Southern Historical Society Papers, Volume 16. (ed. Reverend J. William Jones), chapter 1.35 (search)
itutional, and yet these Governors refused to execute it. On the 7th of January, 1861, more than two weeks after South Carolina had passed her ordinance of secession, Mr. Toombs, of Georgia, in a speech in the Senate, said: The Supreme Court has decided that by the Constitution we have a right to go to the territories and be protected with our property. Mr. Lincoln says he does not care what the Supreme Court decides, he will turn us out anyhow. He says this in his debate with the Honorable Senator from Illinois, Mr. Dunlap. I have it before me. He said he would vote against the decision of the Supreme Court. This charge against Mr. Lincoln was never denied by himself or friends. Instances of disregard of the Constitution by those sworn to observe it, might be readily multiplied, but I only want to make prominent the principles moving the South to its course Having seen our rights under and by the Constitution, I will turn attention to that course. The Southern States
d waterish. Mr. James Lyons supported the resolutions as they were, and urged their adoption. He approved the course of South Carolina--believed she was right — and, for one, was ready to sustain her to the last dollar he had. Dr. Garnett advocated the preamble and resolutions of the committee, and thought them sufficiently strong. The question was then taken on Mr. Cocke's substitute, and it was voted down. The report of the committee was then put to vote and adopted. Wms. Wickham, Esq. Senator from Henrico and Hanover, briefly adjure and the --He fully concurred in the sentiment of the preamble and resolution just adopted. He did not think a Southern Convention was the best mode of setting our differences. He thought a National Convention the better mode, for by that suitable amendments might be made to the Constitution, by the aid of the middle States, and the extremes North, who failed to concur, might be cut off. The meeting then adjourned.
ptly complied with, and the documents were duly inspected, not without some perplexity in the mind of the Senator; for two of his personal and political friends, both highly respectable and competent men, were, as appeared from the papers, about "neck and neck" in the race for office, so far as influential signatures on either side could make them so. But suddenly a light dawned upon the Senator. A neatly written note in a lady's handwriting came to view, applying for office in her own behalf, and giving but a single name as reference, and that the name of the honorable Senator himself. He had known her deceased husband intimately and most favorably for many years, and was no stranger to the young widow herself. After a moment's reflection he carefully returned the delicate missive to its place, and made the following laconic endorsement upon the papers: "I go for Nancy." Nancy was, of course, appointed, and is still faithfully serving the public in the capacity of Postmistress.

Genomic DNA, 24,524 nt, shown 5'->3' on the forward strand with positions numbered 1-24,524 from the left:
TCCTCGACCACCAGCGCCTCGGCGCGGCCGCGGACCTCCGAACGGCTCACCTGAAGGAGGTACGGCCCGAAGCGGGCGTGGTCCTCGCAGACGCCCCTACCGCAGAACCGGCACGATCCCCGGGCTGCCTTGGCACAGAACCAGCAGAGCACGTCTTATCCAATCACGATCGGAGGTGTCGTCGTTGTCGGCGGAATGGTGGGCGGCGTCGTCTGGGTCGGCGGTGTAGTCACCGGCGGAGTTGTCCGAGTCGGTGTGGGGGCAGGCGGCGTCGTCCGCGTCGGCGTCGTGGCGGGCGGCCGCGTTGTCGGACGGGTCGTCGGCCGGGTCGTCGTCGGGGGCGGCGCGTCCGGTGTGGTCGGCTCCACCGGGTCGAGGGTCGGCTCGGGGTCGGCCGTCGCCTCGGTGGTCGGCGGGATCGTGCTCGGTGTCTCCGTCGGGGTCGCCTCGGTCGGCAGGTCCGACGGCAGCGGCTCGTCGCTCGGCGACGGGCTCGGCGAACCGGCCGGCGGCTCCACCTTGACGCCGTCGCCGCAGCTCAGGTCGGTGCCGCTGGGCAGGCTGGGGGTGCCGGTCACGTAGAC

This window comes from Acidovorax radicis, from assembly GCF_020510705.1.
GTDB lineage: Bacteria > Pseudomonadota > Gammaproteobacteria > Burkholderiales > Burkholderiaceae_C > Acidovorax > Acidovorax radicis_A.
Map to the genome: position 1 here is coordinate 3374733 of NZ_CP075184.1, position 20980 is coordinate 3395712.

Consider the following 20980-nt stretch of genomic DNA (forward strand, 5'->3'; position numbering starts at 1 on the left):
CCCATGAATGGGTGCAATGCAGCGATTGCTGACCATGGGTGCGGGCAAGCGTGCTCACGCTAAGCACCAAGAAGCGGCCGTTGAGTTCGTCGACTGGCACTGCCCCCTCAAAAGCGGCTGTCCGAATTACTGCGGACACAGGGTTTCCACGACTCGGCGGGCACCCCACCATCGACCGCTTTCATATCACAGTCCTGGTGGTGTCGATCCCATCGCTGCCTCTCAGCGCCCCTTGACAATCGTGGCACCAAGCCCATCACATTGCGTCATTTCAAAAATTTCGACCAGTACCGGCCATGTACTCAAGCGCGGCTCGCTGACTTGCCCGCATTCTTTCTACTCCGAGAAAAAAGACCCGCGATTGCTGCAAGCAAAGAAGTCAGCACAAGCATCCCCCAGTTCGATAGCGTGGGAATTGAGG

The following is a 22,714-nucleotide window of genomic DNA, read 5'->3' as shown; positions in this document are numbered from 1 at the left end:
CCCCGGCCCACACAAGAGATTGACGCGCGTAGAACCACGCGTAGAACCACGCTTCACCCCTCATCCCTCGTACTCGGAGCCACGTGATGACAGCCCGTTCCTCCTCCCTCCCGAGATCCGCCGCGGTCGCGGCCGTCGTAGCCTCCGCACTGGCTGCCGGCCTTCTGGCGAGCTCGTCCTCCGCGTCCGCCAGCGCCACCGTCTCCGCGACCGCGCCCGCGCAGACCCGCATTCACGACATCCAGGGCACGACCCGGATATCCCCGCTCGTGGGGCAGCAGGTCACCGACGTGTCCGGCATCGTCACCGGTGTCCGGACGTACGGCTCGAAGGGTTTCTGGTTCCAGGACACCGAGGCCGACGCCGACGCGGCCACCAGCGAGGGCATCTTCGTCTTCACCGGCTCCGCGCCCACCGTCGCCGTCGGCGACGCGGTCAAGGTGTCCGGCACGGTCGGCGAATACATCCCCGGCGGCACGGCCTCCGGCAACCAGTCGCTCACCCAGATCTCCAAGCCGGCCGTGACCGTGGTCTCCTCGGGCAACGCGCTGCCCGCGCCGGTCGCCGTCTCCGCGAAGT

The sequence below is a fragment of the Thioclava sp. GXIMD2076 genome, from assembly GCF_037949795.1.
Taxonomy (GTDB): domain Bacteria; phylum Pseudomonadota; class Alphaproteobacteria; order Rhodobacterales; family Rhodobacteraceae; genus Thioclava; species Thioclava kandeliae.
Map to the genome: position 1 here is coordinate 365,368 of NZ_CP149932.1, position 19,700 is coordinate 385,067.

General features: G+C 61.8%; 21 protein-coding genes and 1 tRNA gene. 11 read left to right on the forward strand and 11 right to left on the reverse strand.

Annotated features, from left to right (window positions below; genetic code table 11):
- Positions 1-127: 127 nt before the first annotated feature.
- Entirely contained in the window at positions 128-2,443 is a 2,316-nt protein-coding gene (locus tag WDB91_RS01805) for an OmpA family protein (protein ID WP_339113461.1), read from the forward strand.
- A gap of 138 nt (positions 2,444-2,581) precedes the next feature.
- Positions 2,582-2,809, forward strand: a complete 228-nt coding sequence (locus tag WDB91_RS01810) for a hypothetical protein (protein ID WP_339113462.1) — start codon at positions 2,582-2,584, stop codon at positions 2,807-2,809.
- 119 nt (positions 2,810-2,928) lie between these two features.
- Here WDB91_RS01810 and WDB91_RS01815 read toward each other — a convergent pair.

nevitable disunion; and let the war continue twelve months, and you must have three separate confederacies; continue it twelve months longer, and you will have four different confederacies. I shall not speak longer. I know that my remarks are received by the Senate with sneers; we are here to give our records, and I am here to fearlessly place mine. History will show which of us are right, and if my name is mentioned it will be along with yours. Mr. Baker said he would like the honorable Senator from Kentucky to name a single unconstitutional provision of the bill. Mr. Breckinridge.--All except the last. Mr. Baker.--Specify one. Mr. Breckinridge.--They are all so atrocious that I dislike to discriminate. Mr. Baker--Will the Senator name one. Mr. Breckinridge.--There are ten of them I will send the bill and the Senator can select from them at his discretion. The vote was then taken on the motion to postpone, and resulted, ayes 16 noes 28. The Sena
nion will be speedily restored. But if you attempt the exercise of an unconstitutional power by the liberation of their slaves, you will strike down every loyal man in the slaveholding States, and there will not one be left to tell the story of the Union. I am willing to trust to the President as an honest patriot, who told us in the beginning, and who tells us now, that, by virtue of his oath, he must preserve, protect, and defend the Constitution. Mr. Lane--Do I understand the honorable Senator to express the opinion that it is the constitutional duty of this Government to maintain the slaves of rebels and traitors in arms, and restore them if they escape? Mr. Carlile--My opinion as to what the duty of the Government is goes just as far as its constitutional obligation, and no further. At the time of the adoption of that Constitution, twelve States were nominally slaveholding, and the exigencies of the times demanded that they should adapt themselves to circumstances, a